At town hall meeting, Berkshire residents and officials talk going green in 'our backyard'
PITTSFIELD — Investing in solar power should benefit — not be at the expense of — the environment.
Two local state legislators and dozens of businesses and homeowners jointly expressed that sentiment Monday evening during a 90-minute exchange on energy and environmental issues in the commonwealth.
Pittsfield state Rep. Tricia Farley-Bouvier and Berkshire state Sen. Adam Hinds spoke to and fielded questions from an audience of about 90 people gathered at the Berkshire Athenaeum.
The lawmakers also addressed the impact of fossil fuel-burning vehicles on climate change and a statewide approach to banning foam containers and single-use plastic bags.
The Environmental League of Massachusetts sponsored the latest of several forums the nonprofit educational and advocacy organization has held to spur state lawmakers into conversing with their constituents on energy and environmental concerns and solutions.
ELM is funded by a combination of individual and foundation philanthropy, dues from citizens and organization members, and proceeds from special events, according to the agency's website.
Solar arrays are all well and good, provided they are sited properly and have minimal impact on the landscape, according to Farley-Bouvier.
The Pittsfield Democrat prefers more rooftop solar arrays than large, commercial, ground-mounted ones.
"It's cheaper for a developer to come in and cut down trees to do something for the environment. Let's think about [that approach] for a moment," she said.
Barbara Stringer of Pittsfield says that's the dilemma her neighborhood is facing from a proposed commercial solar project.
"We need to think where to put solar fields, which is like putting a manufacturing site in our backyard," she said.
Pittsfield is among several Berkshire municipalities who recently passed zoning bylaws banning large commercial solar arrays in residential and or agricultural areas.
Hinds understands homeowners' concerns about such projects, but a total ban could actually hurt agriculture.
"I've heard from plenty of farmers who want to diversify and [solarize] acres they can't use," he said.
Longtime Williamstown environmentalist Nancy Nylen urged wise use of renewable energy to further reduce dependency on fossil-fuel generated electricity.
"As we look at the infrastructure for electric cars, we should make charging stations solar power, not just plugging [the vehicles] back into the power grid," she said.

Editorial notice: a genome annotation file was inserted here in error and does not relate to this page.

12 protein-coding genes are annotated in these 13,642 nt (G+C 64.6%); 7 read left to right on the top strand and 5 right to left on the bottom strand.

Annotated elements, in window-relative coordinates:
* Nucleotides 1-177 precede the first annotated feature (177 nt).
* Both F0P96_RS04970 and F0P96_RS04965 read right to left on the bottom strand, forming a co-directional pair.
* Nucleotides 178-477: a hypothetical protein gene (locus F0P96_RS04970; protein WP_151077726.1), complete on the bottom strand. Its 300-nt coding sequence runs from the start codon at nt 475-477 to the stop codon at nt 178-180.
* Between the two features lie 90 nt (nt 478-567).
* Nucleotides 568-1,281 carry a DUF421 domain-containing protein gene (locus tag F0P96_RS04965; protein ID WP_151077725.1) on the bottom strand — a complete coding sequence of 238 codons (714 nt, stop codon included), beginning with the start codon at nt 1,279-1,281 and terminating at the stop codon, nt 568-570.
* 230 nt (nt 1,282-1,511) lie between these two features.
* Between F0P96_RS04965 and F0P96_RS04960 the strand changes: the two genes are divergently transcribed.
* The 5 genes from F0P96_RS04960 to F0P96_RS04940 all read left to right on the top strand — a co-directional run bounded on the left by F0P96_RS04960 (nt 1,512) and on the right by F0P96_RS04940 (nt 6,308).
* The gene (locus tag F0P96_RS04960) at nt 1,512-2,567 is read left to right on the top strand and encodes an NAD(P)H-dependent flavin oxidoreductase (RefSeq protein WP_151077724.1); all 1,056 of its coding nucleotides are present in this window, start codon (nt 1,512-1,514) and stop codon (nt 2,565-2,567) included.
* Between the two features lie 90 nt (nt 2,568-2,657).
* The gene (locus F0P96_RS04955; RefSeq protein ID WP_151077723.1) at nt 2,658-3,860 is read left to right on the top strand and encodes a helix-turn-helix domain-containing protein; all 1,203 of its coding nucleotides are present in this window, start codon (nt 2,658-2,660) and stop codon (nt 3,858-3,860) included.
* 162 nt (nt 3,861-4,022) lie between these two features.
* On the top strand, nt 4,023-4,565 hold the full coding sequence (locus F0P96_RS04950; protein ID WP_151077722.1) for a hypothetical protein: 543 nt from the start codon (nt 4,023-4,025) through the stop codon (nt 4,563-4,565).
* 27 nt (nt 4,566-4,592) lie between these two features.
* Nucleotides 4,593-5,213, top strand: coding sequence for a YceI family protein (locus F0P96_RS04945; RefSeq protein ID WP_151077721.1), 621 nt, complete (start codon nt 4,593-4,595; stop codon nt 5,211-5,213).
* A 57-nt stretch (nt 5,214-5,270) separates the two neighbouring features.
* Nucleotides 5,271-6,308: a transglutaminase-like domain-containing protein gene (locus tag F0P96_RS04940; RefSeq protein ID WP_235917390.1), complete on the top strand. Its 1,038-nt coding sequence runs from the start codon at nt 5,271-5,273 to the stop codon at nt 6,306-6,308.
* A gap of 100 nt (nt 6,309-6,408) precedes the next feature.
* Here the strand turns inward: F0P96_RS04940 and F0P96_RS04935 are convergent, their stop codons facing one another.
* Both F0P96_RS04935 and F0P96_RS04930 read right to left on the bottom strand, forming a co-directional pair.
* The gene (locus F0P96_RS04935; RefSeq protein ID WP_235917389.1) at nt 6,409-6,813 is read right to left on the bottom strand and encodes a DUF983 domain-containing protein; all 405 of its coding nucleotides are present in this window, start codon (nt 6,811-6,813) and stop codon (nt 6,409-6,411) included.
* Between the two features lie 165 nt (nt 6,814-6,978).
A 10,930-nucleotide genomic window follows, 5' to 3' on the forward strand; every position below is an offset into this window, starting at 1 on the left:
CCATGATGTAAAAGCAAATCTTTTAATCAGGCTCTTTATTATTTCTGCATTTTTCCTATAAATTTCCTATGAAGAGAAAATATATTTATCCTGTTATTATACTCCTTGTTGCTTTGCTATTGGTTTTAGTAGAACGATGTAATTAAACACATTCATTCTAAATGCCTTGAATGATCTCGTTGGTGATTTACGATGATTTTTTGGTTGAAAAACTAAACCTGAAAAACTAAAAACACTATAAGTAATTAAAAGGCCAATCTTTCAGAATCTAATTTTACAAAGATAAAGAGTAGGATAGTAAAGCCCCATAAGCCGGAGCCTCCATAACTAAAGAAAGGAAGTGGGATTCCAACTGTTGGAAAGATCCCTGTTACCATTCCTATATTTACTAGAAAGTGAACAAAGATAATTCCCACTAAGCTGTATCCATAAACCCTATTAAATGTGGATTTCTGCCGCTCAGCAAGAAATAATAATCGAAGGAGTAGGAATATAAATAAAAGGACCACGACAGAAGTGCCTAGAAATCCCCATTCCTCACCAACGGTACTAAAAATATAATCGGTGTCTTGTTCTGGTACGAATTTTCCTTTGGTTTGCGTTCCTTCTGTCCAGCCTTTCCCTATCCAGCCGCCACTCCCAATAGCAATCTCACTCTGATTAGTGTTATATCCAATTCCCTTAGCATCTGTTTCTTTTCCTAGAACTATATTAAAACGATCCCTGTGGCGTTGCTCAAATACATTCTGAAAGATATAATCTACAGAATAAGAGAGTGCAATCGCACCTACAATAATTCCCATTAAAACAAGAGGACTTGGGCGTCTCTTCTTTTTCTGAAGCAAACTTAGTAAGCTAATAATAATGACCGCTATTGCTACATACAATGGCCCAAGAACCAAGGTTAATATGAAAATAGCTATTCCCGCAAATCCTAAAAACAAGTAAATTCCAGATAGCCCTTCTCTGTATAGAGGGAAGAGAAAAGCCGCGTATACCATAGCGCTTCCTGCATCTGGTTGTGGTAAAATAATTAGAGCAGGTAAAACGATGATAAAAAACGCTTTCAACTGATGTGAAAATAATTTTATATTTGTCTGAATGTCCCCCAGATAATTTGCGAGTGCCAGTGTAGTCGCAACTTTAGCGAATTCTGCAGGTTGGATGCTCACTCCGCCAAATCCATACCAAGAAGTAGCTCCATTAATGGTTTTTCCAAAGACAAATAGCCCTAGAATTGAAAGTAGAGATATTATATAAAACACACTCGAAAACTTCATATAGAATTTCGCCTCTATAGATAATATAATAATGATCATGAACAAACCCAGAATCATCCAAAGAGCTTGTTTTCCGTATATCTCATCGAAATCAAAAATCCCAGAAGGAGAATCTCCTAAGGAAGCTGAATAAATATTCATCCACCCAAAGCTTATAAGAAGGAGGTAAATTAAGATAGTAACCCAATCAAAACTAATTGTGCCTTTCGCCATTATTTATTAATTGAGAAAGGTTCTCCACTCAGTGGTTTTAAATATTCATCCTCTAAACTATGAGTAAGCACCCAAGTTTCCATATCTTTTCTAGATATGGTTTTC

Electric cars are also a solution to reducing the state's carbon footprint, 40 percent of which is attributed to transportation, according to Hinds.
"I also see a resurgence of rail and public transportation as green initiatives," added the senator, a proponent of reviving passenger train service linking New York City with the Berkshires.
The ultimate goal for Massachusetts, if approved by the Legislature and governor, is Roadmap 2050, a pending bill calling for net-zero emissions in the state in the year 2050.
"It's clearly time to run faster, further, to deal with climate change," Hinds said.
The burden of net-zero emission is expected to fall on the commercial sector.
"The biggest energy users is where the state will demand people make a change," Farley-Bouvier said.
The Pittsfield state representative says there's also momentum on Beacon Hill to enact a statewide ban on single-use plastic bags and foam food containers, primarily a grassroots movement in recent years. Currently, 121 Massachusetts cities and towns, representing more than 50 percent of the state's population, regulate single-use plastic shopping bags, according to the state chapter of the Sierra Club.
Floridan and part-time Berkshire resident Bob Hildebrand praises the commonwealth communities for being well ahead of the ban compared to his home state.
"Florida is going to do a five-year study on whether to ban plastic bags," he said, drawing some laughter from the crowd.
Dick Lindsay can be reached at firstname.lastname@example.org and 413-496-6233.
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